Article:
Three Guys Walked into a Test Plot: A Scientist, a Farmer and an Extension Agent …

Why agriculture technology advances depend more than ever on relationships to protect and advance our healthy, abundant and economical food supply.

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The following article was provided by Julie Murphree, formerly editor-in-chief for Supply & Demand Chain Executive, and currently with the Arizona Farm Bureau. Murphree grew up on a cotton farm in Maricopa, Arizona, and has deep roots in the agricultural supply chain. More information on the Arizona Farm Bureau at

Around the breakfast table before the sun's rise, one Midwest farmer explains why even the simplest of technology advances kept him in agriculture. "Without the enclosed cab on tractors, I may not have followed my father into farming. Growing up I froze in winter when driving the tractor and melted in the summer. But that single, simple change on farm equipment made me think I could stick this out."

Throughout history scientific and technological advances have greatly aided agriculture. Simple, incremental improvements in crop production can be traced to the first uses of the humble hoe in ancient times. Today, farmers and other actors in the food supply chain are responding to market pressures, government regulations and increased consumer awareness by collaborating to take advantage of new technologies to better manage agricultural resources and ensure food safety from field to table. For retailers, distributors and, ultimately, end consumers, it is important to understand how this collaboration works, and how technologies come to be adopted in agriculture, to the benefit of the entire food supply chain.

A History of Progress

In the past, gleaning new information was straightforward: Advances in crop and livestock production spread by word of mouth. As new ideas were tried out and applied to growing crops and livestock, they were shared and passed to the next generation. Neighboring tribes even exchanged ideas with one another and with new settlers.

In more recent history, our nation's urgency to focus on the teaching of agriculture, science and engineering as our country grew drove the establishment of land-grant universities designated by each state to receive the benefits of the Morrill Acts of 1862 and 1890, which allowed for funding agriculture research. For the first time, scientists studying at these universities could devote their lives to research and development of agriculture products and practices for livestock and crop production. It paved the way for a revolution in critical advances in agriculture. Advances that have led to nutritiously and economically feeding more people.

But taking the newly developed methods and technology discovered in these institutions beyond the four walls required the Hatch Act of 1887 and the Smith-Lever Act of 1914. The Hatch Act provided federal funds to states to establish a series of agricultural experiment stations under the direction of each state's land-grant institution, as well as pass along new information. The outreach mission was further expanded and extended by the Smith-Lever Act to include cooperative extension — the sending of agents into rural areas to help bring the results of agricultural research to the end users, the producers.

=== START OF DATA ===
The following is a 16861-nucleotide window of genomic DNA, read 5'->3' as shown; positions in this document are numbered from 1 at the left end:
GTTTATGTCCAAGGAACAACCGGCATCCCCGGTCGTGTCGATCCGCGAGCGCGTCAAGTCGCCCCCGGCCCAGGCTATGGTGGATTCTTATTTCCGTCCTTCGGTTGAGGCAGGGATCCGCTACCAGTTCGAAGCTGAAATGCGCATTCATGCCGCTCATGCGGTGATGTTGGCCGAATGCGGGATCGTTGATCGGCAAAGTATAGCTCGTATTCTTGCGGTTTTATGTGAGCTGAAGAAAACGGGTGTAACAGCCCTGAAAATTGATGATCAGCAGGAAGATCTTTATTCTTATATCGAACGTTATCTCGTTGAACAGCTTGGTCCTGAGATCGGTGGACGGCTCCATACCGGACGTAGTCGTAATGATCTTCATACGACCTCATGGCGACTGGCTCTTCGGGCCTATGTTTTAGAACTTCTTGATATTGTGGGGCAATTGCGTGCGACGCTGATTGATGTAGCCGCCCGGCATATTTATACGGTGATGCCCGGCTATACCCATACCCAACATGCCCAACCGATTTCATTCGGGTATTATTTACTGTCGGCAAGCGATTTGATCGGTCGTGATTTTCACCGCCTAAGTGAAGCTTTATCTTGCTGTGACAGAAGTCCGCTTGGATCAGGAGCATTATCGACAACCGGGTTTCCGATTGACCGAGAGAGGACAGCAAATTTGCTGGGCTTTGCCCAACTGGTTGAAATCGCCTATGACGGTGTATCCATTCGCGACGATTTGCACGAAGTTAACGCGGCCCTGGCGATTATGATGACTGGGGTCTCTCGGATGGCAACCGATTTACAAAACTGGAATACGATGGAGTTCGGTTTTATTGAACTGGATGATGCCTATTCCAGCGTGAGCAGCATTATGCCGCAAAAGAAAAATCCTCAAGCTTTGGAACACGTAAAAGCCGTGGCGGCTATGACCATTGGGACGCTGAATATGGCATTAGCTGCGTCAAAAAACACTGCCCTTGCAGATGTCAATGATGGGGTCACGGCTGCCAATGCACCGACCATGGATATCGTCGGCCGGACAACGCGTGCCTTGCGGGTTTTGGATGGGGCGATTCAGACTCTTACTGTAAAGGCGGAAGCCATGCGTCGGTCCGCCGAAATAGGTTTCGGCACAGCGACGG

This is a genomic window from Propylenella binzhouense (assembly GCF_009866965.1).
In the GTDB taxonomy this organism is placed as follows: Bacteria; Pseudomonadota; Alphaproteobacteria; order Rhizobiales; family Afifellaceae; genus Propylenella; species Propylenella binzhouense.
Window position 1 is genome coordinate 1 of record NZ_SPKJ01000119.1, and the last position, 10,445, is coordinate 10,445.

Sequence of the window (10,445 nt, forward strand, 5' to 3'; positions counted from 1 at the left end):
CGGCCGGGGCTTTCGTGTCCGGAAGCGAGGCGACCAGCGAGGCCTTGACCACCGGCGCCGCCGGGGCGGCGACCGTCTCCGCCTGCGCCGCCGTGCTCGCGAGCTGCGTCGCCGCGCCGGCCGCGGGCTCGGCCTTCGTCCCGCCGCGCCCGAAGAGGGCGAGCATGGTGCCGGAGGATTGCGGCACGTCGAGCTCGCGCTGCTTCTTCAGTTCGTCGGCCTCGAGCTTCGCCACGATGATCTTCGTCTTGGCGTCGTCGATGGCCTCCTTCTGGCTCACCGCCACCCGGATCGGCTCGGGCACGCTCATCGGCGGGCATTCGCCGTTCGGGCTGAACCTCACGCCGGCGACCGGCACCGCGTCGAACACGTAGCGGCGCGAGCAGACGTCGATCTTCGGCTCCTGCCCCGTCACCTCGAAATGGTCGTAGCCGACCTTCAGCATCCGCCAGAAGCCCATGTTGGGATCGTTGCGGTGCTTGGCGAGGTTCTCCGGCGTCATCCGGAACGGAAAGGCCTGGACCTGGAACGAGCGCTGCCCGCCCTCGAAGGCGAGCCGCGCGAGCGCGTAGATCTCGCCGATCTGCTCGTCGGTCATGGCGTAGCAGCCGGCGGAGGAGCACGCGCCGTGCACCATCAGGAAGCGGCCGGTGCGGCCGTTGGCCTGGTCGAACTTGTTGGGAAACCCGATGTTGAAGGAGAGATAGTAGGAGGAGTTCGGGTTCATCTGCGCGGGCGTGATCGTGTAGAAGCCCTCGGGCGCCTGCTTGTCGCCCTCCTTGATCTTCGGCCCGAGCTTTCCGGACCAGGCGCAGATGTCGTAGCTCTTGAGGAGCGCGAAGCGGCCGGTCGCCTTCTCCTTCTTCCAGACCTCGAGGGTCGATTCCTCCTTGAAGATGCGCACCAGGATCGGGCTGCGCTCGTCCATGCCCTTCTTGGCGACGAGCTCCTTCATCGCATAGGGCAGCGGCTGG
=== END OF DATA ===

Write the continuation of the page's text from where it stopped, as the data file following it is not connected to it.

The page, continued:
The evolution of this synergistic relationship between the scientist, the agriculturalist and the extension agent has meant that agriculture has benefited and contributed to the ever-evolving science of agriculture. More importantly, it's meant Americans and the world have access to safe, healthy, abundant and economical food.

It all leads us back to today and what agriculturalists and the food supply chain must continue to expect to ensure ongoing success. The scientist, agriculturalist and agent become the critical starting point.

Now More than Ever Let's Commit to the Science

While we're planning our own food budget at the dinner table before grocery shopping, it might also occur to us that more and more mouths around the world need to be fed. According to a recent report from the United Nations, the world needs a 70 percent increase in food production by 2050.

A tighter agricultural supply-demand balance in the future, rising food prices and the increasing role of agriculture commodities in meeting energy needs are all challenges emphasized during a recent presentation to the American Seed Trade Association (ASTA).

Dr. Gale Buchanan, dean and director emeritus for the University of Georgia's College of Agricultural and Environmental Sciences, called attention to the finite resources available for production agriculture such as land, water, petroleum and fertilizer. The growing population, expectations for better living standards and the addition of animal protein to the diet are just a few things that are the impetus for change. One billion people in poor countries rarely get enough to eat, he pointed out. But when they do rise out of abject poverty, they want to add to their diets.

This translates to more demands made on the global agriculture industry.

"The future success of agriculture depends on production improvements," said Buchanan who presented an issue paper on behalf of the Council for Agricultural Science and Technology (CAST) at ASTA's 49th annual Vegetable and Flower Seed Conference. "We've got to take what we've got and make it better."